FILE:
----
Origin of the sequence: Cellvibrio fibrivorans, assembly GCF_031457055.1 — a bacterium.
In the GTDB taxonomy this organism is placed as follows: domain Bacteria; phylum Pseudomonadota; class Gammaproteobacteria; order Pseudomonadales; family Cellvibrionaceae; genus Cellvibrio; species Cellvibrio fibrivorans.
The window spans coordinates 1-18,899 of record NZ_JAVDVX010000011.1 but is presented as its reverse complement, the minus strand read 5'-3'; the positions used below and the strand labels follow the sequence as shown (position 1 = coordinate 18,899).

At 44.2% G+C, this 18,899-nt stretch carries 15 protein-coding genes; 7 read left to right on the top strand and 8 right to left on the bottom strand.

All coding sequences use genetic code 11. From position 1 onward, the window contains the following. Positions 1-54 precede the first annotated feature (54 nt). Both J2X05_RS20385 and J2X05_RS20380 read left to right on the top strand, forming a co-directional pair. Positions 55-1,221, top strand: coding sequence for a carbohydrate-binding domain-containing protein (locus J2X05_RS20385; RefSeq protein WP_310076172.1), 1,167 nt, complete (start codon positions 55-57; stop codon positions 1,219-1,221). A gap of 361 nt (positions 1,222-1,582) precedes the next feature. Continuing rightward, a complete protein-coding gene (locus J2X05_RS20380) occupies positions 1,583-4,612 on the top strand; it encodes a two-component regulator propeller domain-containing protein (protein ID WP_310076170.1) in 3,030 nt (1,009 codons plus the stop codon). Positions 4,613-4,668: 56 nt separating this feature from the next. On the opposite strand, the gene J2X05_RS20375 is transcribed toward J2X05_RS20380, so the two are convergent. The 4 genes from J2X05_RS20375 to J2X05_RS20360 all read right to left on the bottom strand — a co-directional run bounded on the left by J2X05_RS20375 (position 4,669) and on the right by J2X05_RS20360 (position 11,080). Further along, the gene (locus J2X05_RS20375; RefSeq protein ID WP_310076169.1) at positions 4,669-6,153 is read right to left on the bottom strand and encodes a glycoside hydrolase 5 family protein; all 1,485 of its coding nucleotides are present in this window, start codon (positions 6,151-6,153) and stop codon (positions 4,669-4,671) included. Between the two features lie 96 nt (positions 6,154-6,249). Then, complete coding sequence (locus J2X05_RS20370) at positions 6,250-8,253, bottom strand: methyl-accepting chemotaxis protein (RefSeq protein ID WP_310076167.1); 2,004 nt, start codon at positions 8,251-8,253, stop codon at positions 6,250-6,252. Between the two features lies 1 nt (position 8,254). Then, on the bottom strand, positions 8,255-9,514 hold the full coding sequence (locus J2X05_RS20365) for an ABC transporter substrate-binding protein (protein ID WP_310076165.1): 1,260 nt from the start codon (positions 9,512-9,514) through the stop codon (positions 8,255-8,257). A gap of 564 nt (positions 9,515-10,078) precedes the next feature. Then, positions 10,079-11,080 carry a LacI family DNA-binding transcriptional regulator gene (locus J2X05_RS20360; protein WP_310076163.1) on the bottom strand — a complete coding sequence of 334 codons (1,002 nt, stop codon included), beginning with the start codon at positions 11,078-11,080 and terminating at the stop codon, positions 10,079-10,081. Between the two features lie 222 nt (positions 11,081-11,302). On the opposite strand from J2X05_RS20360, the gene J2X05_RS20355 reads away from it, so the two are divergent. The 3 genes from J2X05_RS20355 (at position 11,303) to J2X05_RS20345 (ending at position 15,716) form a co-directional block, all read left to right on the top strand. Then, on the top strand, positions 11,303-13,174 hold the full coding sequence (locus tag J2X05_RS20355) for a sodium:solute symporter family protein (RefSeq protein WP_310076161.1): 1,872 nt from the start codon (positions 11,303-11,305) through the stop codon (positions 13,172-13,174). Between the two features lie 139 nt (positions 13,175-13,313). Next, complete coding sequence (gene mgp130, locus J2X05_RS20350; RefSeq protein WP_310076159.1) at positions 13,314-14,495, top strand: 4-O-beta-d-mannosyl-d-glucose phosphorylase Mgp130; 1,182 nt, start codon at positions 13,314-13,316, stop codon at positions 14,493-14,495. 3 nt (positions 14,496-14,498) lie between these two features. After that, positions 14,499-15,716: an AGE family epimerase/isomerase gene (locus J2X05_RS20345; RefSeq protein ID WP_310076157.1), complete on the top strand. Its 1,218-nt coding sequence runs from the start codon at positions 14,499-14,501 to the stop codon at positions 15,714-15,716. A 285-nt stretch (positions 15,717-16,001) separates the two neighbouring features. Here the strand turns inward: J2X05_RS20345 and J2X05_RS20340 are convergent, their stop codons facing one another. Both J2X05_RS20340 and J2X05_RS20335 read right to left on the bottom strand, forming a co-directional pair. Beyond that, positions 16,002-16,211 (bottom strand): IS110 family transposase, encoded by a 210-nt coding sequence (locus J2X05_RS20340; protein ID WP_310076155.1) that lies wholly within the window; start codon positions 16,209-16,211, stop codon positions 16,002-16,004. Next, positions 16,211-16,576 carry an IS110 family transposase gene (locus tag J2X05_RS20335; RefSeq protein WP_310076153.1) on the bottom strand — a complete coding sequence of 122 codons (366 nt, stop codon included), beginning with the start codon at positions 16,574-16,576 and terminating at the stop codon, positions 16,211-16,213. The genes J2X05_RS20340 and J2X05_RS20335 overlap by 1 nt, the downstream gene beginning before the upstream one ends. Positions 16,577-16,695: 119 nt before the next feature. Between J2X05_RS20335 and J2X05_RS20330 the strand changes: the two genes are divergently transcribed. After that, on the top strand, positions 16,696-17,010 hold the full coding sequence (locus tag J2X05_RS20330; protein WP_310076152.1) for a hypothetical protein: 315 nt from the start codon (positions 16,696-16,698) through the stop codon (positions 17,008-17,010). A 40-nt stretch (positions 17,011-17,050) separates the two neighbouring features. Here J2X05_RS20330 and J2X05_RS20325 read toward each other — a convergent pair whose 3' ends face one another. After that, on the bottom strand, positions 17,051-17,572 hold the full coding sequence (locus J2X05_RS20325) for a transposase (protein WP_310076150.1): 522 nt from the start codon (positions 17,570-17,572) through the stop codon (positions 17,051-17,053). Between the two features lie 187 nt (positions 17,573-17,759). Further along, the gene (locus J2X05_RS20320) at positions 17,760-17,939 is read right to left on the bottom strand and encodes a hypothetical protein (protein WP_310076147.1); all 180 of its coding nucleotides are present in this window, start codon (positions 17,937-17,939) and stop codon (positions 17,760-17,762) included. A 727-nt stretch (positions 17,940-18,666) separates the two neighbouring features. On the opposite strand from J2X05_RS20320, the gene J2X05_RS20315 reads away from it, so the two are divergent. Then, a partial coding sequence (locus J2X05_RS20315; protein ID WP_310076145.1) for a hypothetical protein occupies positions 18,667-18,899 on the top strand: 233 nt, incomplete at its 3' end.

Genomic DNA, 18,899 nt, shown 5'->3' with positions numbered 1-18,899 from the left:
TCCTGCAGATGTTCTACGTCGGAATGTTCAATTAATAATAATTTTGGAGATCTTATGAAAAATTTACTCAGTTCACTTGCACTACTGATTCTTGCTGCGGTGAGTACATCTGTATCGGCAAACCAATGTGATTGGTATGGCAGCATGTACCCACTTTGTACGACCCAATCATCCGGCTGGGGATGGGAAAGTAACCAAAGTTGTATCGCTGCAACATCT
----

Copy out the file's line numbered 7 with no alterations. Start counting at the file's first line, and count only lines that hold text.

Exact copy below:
TCCTGCAGATGTTCTACGTCGGAATGTTCAATTAATAATAATTTTGGAGATCTTATGAAAAATTTACTCAGTTCACTTGCACTACTGATTCTTGCTGCGGTGAGTACATCTGTATCGGCAAACCAATGTGATTGGTATGGCAGCATGTACCCACTTTGTACGACCCAATCATCCGGCTGGGGATGGGAAAGTAACCAAAGTTGTATCGCTGCAACATCT